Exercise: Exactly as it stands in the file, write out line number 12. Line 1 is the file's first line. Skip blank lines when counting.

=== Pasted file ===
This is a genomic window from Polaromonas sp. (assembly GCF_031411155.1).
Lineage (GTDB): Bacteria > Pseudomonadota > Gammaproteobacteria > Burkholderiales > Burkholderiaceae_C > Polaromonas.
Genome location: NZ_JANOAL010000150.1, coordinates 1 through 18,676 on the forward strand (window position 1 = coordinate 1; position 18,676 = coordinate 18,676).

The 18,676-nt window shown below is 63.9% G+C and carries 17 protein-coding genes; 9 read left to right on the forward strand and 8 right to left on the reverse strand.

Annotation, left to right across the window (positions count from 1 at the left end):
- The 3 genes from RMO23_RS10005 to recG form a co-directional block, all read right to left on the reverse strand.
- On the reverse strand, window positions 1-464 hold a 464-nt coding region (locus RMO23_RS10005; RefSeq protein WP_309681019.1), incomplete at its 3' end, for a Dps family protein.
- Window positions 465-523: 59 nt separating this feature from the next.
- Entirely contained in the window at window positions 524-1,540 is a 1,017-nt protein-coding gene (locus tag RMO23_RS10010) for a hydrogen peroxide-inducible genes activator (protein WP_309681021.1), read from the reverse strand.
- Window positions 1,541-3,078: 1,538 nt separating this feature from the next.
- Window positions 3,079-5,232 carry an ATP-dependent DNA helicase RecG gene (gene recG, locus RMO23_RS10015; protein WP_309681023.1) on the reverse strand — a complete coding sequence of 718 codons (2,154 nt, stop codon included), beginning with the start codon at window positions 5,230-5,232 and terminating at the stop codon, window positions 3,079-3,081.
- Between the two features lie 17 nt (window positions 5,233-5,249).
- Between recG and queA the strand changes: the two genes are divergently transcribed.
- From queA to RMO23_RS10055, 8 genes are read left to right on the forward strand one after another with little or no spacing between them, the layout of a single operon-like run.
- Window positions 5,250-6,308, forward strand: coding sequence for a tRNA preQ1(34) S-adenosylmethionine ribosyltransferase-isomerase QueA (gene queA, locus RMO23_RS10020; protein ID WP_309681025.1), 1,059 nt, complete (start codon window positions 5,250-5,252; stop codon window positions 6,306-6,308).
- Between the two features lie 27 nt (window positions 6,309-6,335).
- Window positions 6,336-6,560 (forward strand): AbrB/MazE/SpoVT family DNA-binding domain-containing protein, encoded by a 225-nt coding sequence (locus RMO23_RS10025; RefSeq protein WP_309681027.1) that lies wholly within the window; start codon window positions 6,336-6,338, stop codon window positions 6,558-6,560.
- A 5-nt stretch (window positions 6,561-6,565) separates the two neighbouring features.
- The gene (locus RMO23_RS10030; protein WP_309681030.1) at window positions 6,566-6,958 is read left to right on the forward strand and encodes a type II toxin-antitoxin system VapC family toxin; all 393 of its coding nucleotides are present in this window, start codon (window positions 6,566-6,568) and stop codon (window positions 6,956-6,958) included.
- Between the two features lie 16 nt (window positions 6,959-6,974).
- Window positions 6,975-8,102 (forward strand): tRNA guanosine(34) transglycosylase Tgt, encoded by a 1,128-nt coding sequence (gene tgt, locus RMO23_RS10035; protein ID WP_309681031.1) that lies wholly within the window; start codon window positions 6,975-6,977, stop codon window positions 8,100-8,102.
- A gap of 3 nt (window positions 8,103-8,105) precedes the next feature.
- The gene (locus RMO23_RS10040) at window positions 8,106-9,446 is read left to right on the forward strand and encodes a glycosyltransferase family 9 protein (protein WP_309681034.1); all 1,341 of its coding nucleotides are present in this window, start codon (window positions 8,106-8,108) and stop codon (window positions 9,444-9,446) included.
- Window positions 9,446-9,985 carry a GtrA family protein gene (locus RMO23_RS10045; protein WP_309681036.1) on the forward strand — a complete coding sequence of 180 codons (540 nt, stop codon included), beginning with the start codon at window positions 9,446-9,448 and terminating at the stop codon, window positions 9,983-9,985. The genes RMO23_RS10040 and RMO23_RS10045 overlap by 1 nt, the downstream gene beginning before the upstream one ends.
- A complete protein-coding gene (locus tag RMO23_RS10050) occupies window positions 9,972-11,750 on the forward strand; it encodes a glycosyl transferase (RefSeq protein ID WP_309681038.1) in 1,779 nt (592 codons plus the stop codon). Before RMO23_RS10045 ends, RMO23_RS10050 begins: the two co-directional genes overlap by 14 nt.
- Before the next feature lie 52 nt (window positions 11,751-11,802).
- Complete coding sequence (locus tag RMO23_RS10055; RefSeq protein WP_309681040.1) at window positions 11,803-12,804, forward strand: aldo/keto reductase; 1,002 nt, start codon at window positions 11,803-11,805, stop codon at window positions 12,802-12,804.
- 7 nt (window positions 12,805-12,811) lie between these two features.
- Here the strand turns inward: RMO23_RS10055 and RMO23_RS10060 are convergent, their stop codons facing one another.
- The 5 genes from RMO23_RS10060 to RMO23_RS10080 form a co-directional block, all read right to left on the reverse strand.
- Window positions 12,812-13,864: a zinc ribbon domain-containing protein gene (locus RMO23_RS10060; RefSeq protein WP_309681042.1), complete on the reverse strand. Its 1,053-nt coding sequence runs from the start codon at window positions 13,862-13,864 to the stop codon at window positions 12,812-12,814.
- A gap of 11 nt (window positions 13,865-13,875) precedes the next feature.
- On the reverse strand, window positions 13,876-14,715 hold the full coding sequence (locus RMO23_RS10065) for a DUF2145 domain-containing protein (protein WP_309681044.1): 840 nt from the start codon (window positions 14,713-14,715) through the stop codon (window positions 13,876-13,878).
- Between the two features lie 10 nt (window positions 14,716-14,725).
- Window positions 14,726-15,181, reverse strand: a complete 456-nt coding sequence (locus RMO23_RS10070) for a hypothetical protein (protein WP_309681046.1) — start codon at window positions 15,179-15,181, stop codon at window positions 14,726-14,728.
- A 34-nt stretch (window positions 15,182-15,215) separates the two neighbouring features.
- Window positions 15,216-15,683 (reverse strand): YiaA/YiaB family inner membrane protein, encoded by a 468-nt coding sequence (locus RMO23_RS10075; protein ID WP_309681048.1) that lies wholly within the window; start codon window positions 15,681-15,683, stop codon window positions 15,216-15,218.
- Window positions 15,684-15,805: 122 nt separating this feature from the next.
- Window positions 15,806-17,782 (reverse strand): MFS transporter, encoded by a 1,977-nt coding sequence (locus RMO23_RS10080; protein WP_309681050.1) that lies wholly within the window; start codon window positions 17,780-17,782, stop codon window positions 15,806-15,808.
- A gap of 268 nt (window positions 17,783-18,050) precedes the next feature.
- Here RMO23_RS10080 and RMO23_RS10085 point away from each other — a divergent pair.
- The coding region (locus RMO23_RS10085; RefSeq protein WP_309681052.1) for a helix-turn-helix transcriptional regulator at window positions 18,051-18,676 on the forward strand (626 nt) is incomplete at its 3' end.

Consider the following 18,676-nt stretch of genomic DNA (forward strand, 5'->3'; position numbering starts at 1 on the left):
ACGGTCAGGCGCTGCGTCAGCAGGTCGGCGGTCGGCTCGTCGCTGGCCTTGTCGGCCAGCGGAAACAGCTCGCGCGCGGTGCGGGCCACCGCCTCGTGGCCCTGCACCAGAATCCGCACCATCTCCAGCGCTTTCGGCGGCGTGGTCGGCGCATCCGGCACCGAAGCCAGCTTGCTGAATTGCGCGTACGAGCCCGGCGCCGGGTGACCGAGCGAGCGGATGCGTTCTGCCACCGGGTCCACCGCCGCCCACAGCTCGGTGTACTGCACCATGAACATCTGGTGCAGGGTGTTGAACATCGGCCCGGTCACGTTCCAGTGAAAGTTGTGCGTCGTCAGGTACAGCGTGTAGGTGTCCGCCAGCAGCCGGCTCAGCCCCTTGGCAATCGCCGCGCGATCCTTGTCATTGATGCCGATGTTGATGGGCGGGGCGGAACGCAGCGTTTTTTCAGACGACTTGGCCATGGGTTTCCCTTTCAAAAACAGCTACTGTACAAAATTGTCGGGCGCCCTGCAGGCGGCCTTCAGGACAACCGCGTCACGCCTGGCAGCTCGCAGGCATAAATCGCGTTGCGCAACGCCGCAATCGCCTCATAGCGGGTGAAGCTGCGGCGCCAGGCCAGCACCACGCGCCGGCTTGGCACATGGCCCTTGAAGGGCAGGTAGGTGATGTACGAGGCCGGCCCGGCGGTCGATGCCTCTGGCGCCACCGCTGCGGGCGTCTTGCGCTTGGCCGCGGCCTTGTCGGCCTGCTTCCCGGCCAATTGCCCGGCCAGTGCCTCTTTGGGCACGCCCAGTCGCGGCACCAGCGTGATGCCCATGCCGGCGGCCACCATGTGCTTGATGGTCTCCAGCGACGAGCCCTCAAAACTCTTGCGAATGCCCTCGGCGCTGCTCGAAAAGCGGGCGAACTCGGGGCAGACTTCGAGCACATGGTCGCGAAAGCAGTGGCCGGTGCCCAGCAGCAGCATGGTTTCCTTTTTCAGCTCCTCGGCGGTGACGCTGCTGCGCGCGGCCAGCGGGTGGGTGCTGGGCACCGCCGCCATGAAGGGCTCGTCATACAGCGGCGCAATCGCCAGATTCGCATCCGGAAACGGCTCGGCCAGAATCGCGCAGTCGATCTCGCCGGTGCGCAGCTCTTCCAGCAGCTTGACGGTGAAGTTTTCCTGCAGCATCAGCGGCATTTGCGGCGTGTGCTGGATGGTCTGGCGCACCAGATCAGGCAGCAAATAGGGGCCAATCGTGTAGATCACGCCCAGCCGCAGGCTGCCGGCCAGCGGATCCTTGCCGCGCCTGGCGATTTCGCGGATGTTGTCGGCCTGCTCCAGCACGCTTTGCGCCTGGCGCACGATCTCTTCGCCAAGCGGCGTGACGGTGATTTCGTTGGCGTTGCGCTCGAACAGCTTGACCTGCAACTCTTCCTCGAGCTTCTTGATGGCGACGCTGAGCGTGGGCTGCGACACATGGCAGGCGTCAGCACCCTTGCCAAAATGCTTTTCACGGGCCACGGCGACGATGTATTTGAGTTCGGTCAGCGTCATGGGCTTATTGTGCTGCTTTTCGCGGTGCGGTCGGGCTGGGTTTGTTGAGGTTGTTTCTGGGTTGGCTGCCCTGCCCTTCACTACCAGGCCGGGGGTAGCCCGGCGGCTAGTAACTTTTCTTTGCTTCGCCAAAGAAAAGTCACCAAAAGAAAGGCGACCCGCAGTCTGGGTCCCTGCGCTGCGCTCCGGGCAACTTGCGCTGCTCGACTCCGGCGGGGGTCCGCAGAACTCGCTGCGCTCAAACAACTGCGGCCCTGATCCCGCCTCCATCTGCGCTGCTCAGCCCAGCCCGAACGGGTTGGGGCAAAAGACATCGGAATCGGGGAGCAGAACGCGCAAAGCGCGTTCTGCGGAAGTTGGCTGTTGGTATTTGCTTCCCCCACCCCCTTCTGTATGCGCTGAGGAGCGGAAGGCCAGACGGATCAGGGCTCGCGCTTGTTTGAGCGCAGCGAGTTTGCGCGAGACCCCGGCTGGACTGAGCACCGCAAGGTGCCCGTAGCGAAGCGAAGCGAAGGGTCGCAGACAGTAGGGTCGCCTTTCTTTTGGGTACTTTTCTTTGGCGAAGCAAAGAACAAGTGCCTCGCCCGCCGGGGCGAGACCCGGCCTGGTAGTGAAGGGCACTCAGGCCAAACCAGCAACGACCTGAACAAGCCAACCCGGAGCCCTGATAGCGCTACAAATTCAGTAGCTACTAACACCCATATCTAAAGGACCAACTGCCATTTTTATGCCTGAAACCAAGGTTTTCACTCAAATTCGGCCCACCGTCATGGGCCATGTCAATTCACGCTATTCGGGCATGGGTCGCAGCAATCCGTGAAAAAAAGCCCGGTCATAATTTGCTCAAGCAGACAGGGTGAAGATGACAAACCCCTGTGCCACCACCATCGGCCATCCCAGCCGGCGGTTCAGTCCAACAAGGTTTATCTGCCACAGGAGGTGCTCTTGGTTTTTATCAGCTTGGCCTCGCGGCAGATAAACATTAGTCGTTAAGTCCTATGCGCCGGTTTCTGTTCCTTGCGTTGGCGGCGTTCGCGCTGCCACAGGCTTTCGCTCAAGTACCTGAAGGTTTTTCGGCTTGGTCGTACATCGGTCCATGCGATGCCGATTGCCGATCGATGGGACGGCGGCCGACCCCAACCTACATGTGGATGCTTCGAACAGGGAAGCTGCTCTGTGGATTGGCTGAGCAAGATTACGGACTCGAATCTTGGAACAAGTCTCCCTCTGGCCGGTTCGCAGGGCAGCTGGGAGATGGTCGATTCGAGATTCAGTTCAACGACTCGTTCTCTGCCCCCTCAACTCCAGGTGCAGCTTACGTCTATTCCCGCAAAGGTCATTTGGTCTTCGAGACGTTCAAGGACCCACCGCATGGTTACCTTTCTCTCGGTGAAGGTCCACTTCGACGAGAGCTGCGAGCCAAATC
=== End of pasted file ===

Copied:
- Between the two features lie 17 nt (window positions 5,233-5,249).